Long ago, it drove exploration to the new world. It was fought for, bought and traded at exorbitant prices and was seen as a rarity only the most wealthy could afford.
Now, we sprinkle it everywhere, as common as salt.
Let’s talk cinnamon.
This time of year, cinnamon is on the forefront of our grocery selections and so readily available it’s almost easy to get bored of. In day and age where products can be shipped worldwide in a matter of mere days, cinnamon doesn’t seem so much like a luxury.
But back in the 15th century, explorers were embarking upon treacherous voyage to get their hand on cinnamon. (Which, essentially, is bark. People sailed ’round the world for bark.)
In fact, during the spice trade Arab sellers would tell extravagant tall tales to their buyers to explain and maintain their exorbitantly high prices. For example, a one such tale (as told by 5th century Greek historian Herodotus) featured giant birds who carried cinnamon sticks to their nests, high upon mountains that no human could climb. In order to obtain the cinnamon, villagers would put ox meat below the nests. When the birds brought the meat to their nests, the weight would cause the nest to fall, allowing the cinnamon to be collected at the bottom upon its crash landing.
Personally, I find the most romantic tall tale to be that told by Pliny the Elder, who claimed cinnamon came from far-flung Ethiopia on oarless rafts with no sails powered “by man alone and his courage.”
Nowadays it’s hard to imagine cinnamon being so rare and valuable. No one needs to sail to the farthest ends of the earth to find it — we can pick it up in jars any time we want.
However, the bulk mass we find is usually Cassia, which is a similar spice with a headier, spicier, stronger scent and flavor, found mainly in Indonesia. The good stuff, which is mellow, sweet and worth globetrotting for is Ceylon, originally discovered in Sri Lanka in the early 15th century (which saved Sri Lanka’s local economy and made them all rich.)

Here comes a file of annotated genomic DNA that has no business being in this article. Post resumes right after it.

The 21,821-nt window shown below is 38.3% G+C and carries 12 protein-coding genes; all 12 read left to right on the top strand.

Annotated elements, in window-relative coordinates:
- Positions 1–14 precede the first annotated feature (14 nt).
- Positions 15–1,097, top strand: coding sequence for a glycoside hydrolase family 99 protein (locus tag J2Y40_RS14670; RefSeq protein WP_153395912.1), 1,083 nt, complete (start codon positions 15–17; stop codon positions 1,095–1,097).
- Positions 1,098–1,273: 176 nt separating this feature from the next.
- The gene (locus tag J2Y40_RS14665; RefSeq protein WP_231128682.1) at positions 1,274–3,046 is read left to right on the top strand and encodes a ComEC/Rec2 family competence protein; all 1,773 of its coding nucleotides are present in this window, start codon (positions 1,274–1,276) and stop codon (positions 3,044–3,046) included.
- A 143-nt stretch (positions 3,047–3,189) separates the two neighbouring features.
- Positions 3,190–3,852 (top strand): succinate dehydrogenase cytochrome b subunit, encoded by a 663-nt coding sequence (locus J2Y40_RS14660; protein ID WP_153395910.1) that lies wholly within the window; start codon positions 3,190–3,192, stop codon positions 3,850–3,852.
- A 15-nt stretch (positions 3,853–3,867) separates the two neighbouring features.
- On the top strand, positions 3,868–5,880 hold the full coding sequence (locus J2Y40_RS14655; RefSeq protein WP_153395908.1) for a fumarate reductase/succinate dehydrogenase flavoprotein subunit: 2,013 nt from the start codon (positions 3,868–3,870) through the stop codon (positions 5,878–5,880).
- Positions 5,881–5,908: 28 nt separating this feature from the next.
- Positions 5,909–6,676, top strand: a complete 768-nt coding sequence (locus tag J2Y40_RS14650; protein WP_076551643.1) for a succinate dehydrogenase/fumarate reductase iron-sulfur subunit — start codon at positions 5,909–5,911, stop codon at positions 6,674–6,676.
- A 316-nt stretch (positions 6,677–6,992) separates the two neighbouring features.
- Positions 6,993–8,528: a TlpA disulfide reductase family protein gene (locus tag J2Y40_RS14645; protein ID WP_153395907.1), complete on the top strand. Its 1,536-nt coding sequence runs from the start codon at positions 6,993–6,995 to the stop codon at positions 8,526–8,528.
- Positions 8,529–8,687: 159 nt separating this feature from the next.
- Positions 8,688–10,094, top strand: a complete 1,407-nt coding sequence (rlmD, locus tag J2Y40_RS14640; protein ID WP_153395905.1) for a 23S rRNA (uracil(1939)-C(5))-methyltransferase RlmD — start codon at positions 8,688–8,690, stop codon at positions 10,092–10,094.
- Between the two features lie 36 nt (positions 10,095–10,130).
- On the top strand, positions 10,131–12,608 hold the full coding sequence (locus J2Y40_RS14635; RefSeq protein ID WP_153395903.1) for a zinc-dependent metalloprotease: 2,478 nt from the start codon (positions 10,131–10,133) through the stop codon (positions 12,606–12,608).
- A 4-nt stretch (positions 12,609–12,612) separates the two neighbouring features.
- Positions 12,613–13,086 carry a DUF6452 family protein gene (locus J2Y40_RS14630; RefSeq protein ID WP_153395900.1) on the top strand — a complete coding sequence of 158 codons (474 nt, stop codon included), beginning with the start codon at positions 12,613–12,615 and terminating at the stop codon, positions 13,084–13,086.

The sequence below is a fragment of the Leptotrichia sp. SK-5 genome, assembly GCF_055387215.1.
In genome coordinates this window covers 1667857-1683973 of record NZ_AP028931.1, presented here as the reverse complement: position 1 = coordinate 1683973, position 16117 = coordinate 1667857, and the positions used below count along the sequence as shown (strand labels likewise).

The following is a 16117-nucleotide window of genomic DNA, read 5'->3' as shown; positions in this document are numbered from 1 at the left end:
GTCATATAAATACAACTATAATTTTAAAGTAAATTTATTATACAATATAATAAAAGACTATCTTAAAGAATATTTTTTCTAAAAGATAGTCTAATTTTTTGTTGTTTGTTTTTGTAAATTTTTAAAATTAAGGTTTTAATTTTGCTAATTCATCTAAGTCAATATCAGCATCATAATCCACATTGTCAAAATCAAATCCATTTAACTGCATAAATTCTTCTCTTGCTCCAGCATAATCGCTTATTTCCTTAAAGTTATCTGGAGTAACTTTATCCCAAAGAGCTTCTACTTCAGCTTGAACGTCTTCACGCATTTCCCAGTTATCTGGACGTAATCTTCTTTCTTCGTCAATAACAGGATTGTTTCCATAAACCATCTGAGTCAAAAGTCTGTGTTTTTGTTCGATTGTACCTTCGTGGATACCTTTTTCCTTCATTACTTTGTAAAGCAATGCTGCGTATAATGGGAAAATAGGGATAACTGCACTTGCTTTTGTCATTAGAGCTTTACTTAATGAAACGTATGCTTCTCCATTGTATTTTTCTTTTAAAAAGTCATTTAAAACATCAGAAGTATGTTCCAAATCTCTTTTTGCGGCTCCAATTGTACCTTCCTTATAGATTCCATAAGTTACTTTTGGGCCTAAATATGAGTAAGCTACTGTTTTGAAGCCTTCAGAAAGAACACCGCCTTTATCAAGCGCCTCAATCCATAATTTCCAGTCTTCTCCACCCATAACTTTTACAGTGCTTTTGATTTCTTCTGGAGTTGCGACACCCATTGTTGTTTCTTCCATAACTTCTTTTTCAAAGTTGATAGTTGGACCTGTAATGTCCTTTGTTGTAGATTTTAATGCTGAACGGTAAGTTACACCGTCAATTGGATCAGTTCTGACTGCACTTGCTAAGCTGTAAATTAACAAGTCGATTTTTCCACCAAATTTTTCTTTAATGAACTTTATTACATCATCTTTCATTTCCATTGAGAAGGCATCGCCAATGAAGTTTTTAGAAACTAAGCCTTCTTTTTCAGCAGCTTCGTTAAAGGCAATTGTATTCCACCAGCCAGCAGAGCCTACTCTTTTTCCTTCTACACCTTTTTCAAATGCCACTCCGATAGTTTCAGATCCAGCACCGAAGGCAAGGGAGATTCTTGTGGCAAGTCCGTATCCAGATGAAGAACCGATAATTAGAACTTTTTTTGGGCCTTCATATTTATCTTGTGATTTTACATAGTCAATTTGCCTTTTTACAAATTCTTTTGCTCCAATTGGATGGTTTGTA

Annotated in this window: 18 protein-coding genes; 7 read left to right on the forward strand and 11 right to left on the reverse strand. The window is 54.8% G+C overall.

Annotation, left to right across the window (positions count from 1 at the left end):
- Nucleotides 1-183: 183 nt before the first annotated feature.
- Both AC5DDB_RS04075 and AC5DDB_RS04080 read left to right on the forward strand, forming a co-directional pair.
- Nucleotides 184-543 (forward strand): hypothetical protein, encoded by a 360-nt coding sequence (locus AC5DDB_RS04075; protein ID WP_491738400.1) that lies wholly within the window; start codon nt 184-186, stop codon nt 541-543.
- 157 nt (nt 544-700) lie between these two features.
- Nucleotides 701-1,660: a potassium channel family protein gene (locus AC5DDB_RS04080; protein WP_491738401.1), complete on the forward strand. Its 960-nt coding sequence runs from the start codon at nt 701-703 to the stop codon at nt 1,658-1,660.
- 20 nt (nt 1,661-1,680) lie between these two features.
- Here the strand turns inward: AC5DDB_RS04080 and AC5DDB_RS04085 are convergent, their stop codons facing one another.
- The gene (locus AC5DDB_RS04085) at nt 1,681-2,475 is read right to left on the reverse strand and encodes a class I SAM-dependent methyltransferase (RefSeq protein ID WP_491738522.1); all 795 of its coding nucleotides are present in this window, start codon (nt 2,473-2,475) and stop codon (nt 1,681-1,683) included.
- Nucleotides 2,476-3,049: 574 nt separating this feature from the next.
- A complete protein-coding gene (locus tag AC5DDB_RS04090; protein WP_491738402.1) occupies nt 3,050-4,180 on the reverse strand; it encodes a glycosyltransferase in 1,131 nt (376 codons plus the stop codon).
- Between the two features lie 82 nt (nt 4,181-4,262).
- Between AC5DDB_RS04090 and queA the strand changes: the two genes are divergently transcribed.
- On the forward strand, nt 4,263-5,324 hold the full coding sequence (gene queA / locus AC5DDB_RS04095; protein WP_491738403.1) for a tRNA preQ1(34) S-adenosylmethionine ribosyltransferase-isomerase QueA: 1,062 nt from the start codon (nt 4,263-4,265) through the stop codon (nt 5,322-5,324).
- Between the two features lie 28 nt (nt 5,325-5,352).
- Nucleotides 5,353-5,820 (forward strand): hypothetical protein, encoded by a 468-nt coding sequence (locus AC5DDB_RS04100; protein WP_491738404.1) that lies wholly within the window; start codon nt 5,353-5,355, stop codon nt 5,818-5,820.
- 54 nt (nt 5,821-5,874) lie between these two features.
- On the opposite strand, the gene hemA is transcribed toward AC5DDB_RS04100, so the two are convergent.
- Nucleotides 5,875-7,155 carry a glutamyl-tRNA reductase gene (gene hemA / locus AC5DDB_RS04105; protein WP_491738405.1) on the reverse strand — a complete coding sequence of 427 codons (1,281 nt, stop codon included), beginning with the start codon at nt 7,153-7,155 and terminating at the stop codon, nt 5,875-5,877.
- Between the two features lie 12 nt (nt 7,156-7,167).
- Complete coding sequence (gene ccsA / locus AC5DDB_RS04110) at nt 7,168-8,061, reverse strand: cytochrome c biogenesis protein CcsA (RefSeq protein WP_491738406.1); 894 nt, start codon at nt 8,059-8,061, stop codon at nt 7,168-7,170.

And, of course, we use it for pies and lattes and breads and French toast. Using cinnamon for anointing oil, embalming fluid and covering the taste of rancid meat is far less common these days.
Next time you take a bite of a cinnamon roll or sip a seasonal coffee drink, take a second to appreciate what it took to reach your lips. It was fought for, over terrifying briny seas and storms and given only to the most wealthy. We are incredibly lucky, in their eyes, to have our hands on something so precious. Cinnamon may no longer be “found” (or claimed to be found) in deep canyons guarded by large snakes, but its common place in our society has lessened its rarity.
In celebration of cinnamon, here’s an easy, seasonal recipe for apple cinnamon French toast. It is perhaps a recipe that has Westernized the glory of cinnamon lore, but when made with intention will prove to be the best French toast you’ve ever had.
As is common with recipes of this simplicity, what makes it great is the quality of ingredients used. I would recommend using high quality butter (I’m fond of Kerrygold, personally) and a loaf of multigrain bread that was baked fresh but sat overnight and staled slightly. Ideally, fresh local fruit and quality Ceylon cinnamon would make an appearance.
I know this isn’t an ideal kind of world and not everyone can drop five bucks on a block of Irish butter, so I can guarantee it will be delicious regardless of the bread you use. But, if I’m being honest, everything will taste better on an overcast fall morning when you take your time to get the pan nice and hot and use Madagascar vanilla. (Maybe that’s just me?)
Anyway, in honor of cinnamon, the recipe is as follows.
Apple Cinnamon French Toast
- Several slices of multigrain bread
- 2 eggs
- 1/4 c milk
- 1 t cinnamon
- 1/4 t vanilla
- 1 pear
- 1 apple
- 1/4c sugar
- 1 t cinnamon
- 1 t nutmeg
- 2 T butter
2. Dice the apple and pear into small pieces. In a small saucepan, melt 1 tsp butter. Add apple and pear, cook until translucent, about 5 minutes. Add sugar and spices, cook until sugar has turned into a sweet glaze for the fruit but has not yet caramelized, about 2 minutes. Turn off heat. Keep warm while prepping toast.
3. Slice your bread to desired thickness. Dunk into egg/milk mix, coating evenly and allowing excess to drip. In a wide pan over medium heat or using a griddle, melt butter to grease your pan.
4. Cook toast until golden brown. Flip.
5. Serve toast hot off the pan topped with the apple/pear compote. If desired, top with whipped cream.
Bonus Points: Top with toasted walnuts for extra fall depth and crunch.
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